No. 3 Kansas proves too much as Frogs drop fifth-straight


Kansas center Udoka Azubuike throws down one of many dunks against TCU on Saturday. Photo by Cristian ArguetaSoto.

By Colin Post

Despite pulling within four points late in the second half, shooting failures plagues TCU men’s basketball Saturday afternoon, falling 60-46 to No. 3 Kansas to drop their fifth-straight game.

The Horned Frogs shot just 35 percent as a team.

Center Udoka Azubuike and guard Devon Dotson were the Jayhawks’ lone sources of offense, combining for 38 points. Dotson also added 11 assists.

“Azubuike’s obviously really good. He’s probably the best big man in the country,” head coach Jamie Dixon said. “Dotson’s probably the best point guard in the country.”

Kansas center Udoka Azubuike grabs one of 15 rebounds he posted against TCU. Photo by Cristian ArguetaSoto.

While the duo shot 17-for-31 combined, the rest of the team finished just 7-for-27.

Azubuike certainly won the battle of two of the Big 12’s premier big men, holding TCU center Kevin Samuel to just one field goal attempt and zero points.

He added 15 rebounds, the main reason why the Jayhawks out-rebound the Frogs 44-31.

“We got to get him [Samuel] the ball more, but we have to get more efficient as well,” Dixon said. “I think he did a lot of good things; obviously, scoring wasn’t one of them”

The win was the 700th in Kansas’ head coach Bill Self’s career. He becomes the second-fastest NCAA Division I coach to reach the milestone — just nine months behind former Indiana head coach Bob Knight.

Guard Desmond Bane finished with 20 points and five rebounds for TCU. The senior now has 1,630 career points, tying him with Reggie Smith for fifth on TCU’s all-time scoring list.

Guard Desmond Bane is tied for fifth on TCU’s all-time scoring list after posting 20 against Kansas. Photo by Cristian ArguetaSoto.

The Frogs looked energized defensively in the opening minutes. Kansas started the game 0-for-8 from the field, allowing TCU to take an early 6-2 lead.

However, The Jayhawks cleaned things up as Azubuike, the Big 12’s leader in field goal percentage (76.3 percent), took over. The center hit six-straight shots, five of which were dunks, to lead Kansas on a 17-5 run, giving them the lead and control of the game.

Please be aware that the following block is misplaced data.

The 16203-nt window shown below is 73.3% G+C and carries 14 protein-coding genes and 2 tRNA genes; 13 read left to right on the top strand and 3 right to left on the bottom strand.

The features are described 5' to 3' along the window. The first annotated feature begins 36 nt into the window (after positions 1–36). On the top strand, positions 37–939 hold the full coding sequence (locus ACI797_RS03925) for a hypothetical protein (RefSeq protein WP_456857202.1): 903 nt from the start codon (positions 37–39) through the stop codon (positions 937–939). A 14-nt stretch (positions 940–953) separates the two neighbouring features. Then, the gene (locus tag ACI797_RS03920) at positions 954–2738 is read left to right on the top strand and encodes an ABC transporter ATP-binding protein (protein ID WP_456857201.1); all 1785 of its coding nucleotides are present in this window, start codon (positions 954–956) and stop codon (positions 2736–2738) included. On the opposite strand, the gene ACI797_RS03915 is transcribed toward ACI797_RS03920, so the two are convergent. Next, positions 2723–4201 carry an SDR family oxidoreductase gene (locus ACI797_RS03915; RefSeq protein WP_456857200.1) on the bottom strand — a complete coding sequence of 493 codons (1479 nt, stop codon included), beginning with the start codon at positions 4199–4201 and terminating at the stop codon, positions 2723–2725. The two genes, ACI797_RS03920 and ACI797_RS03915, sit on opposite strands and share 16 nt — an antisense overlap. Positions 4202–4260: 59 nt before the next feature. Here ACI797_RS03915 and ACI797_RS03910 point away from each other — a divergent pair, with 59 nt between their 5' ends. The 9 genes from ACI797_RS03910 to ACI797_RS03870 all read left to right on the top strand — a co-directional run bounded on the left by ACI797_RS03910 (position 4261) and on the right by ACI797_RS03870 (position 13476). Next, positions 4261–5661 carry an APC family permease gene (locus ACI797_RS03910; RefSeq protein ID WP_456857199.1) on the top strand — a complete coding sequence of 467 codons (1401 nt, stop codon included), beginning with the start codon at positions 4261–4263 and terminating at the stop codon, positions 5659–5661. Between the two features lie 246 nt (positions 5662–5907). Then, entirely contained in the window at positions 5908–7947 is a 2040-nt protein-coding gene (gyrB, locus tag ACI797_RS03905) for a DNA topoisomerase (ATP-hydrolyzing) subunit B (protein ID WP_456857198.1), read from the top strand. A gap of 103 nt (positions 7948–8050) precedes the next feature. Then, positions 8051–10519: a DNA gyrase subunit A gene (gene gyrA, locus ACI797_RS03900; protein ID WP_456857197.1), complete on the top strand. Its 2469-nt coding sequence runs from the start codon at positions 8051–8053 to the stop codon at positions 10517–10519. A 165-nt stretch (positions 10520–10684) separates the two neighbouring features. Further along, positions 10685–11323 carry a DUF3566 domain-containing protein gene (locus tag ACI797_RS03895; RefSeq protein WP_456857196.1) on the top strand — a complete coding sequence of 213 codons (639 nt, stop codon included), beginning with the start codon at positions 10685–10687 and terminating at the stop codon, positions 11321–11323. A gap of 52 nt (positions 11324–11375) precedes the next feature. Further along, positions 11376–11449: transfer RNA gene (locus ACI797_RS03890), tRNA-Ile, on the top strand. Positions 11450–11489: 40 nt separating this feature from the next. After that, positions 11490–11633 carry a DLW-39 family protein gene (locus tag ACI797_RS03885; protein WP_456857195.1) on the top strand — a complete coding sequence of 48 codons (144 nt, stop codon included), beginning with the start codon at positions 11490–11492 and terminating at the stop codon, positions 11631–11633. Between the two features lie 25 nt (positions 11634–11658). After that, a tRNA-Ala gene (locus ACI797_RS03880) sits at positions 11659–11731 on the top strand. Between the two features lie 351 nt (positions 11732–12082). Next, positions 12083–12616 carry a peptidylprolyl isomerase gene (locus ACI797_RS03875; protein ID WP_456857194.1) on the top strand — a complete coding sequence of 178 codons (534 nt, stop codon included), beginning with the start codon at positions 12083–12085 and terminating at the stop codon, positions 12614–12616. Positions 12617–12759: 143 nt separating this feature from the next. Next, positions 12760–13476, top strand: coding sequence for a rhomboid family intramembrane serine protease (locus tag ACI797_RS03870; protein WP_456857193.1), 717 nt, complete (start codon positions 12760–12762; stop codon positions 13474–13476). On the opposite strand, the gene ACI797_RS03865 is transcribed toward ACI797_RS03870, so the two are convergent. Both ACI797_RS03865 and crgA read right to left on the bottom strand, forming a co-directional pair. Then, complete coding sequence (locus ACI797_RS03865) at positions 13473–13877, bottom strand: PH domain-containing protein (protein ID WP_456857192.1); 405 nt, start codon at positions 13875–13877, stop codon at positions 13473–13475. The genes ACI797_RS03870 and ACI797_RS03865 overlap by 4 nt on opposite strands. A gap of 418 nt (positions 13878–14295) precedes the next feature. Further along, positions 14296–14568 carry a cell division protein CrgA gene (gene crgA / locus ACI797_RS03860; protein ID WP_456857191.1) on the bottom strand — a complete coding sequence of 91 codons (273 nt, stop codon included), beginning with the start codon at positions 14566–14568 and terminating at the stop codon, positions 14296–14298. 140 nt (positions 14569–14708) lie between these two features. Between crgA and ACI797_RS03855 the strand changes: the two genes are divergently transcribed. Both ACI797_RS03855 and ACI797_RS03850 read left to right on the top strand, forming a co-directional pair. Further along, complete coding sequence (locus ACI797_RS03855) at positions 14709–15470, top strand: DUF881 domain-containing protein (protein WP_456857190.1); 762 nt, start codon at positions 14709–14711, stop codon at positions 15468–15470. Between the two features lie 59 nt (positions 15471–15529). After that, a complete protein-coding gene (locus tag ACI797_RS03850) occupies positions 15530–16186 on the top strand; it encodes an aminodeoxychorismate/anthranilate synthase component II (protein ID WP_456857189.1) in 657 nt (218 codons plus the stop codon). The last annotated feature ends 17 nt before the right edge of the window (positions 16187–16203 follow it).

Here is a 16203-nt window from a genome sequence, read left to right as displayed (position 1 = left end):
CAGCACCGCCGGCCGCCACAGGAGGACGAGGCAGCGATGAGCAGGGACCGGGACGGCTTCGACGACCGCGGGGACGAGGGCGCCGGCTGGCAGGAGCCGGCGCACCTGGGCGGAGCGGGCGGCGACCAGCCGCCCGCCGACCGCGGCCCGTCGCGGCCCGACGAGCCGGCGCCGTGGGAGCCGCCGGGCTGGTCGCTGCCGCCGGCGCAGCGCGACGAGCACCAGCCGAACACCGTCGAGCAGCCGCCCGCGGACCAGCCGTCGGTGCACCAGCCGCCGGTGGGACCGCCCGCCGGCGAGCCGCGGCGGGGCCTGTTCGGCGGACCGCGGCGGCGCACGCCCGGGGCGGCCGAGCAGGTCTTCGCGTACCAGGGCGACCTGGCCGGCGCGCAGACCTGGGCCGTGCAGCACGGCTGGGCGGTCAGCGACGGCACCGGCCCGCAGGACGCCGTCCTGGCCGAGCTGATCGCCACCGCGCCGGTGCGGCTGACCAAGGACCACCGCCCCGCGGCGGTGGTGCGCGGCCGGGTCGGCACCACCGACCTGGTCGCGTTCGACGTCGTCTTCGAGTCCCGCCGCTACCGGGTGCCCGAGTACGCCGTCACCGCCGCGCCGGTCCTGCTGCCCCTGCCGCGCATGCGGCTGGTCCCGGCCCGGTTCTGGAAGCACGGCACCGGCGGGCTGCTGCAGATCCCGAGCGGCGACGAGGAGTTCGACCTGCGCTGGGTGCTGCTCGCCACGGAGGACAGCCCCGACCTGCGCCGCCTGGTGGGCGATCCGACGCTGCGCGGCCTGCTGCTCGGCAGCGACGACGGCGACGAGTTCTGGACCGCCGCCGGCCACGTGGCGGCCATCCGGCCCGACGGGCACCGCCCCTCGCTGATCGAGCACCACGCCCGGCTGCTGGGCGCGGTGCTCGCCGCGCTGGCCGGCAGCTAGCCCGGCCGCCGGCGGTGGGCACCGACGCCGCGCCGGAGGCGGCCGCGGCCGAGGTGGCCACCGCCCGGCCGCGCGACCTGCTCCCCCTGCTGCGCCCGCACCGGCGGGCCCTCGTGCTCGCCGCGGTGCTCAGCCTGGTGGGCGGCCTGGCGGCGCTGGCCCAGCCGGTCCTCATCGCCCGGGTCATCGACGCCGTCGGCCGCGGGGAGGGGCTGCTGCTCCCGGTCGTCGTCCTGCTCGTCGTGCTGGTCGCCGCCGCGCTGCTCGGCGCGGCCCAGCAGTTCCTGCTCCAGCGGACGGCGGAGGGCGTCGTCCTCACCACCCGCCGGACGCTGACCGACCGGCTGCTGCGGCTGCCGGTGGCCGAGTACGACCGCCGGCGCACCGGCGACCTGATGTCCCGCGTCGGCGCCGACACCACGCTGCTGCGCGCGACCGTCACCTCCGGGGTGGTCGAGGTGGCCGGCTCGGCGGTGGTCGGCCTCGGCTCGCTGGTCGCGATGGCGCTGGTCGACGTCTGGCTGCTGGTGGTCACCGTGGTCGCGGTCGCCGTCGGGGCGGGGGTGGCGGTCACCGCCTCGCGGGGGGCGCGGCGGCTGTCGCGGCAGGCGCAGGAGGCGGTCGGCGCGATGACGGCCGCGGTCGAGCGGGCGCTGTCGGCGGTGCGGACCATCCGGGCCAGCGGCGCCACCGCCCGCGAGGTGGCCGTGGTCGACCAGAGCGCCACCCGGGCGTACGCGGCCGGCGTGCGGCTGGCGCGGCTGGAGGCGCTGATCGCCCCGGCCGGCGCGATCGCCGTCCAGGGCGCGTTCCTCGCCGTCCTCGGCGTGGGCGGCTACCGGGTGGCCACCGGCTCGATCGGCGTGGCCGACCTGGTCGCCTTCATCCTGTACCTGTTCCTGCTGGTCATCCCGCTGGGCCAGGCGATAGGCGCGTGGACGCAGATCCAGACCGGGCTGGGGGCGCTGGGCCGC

Meanwhile, the Frogs couldn’t buy a bucket on offense, going through a 6:40 scoring drought at one point. They shot just 30 percent in the first half.

TCU’s poor shooting and Azubuike’s continued dominance would give the Frogs a 31-18 deficit going into the halftime break.

Eighteen points were TCU’s lowest first-half total this season.

While Azubuike finished the first 20 minutes 7-for-10 from the field, the rest of the Jayhawks stood at just 6-for-26.

TCU wasn’t ready to go away in the second half. Although their poor shooting continued, their strong defense kept Kansas from extending their lead further.

Finally, the Frogs got it going offensively. A 7-0 run, capped off by an alley-oop from guard R.J. Nembhard to guard P.J. Fuller, pulled TCU within five with 8:29 left to play.

The Frogs would get as close as four — but fouls called on TCU on two consecutive plays seemed to put a stop to their momentum. Kansas took advantage and pushed their lead back to double digits, where it would stay for the remainder of the game.

“We were playing with enthusiasm,” Bane said about TCU’s late run. “We were playing hard, playing for each other.”

Nembhard and Fuller joined Bane in double figures, combining for 21 points. Of TCU’s 46 points, 41 had come from that trio.

Guard PJ Fuller drives to the basket in the second half on Saturday against Kansas. Photo by Cristian ArguetaSoto.

The loss drops TCU to 13-10 overall and 4-6 in Big 12 play. They have now lost six of their last seven conference games.

“I just want to tell the young guys about my experiences and the things I’ve been through,” Bane said. “I’ve been in this position before, and there are still a lot of quality opportunities out there.”

Up next, TCU will travel to Lubbock to take on Texas Tech. Tip-off is scheduled for 8 p.m. Monday.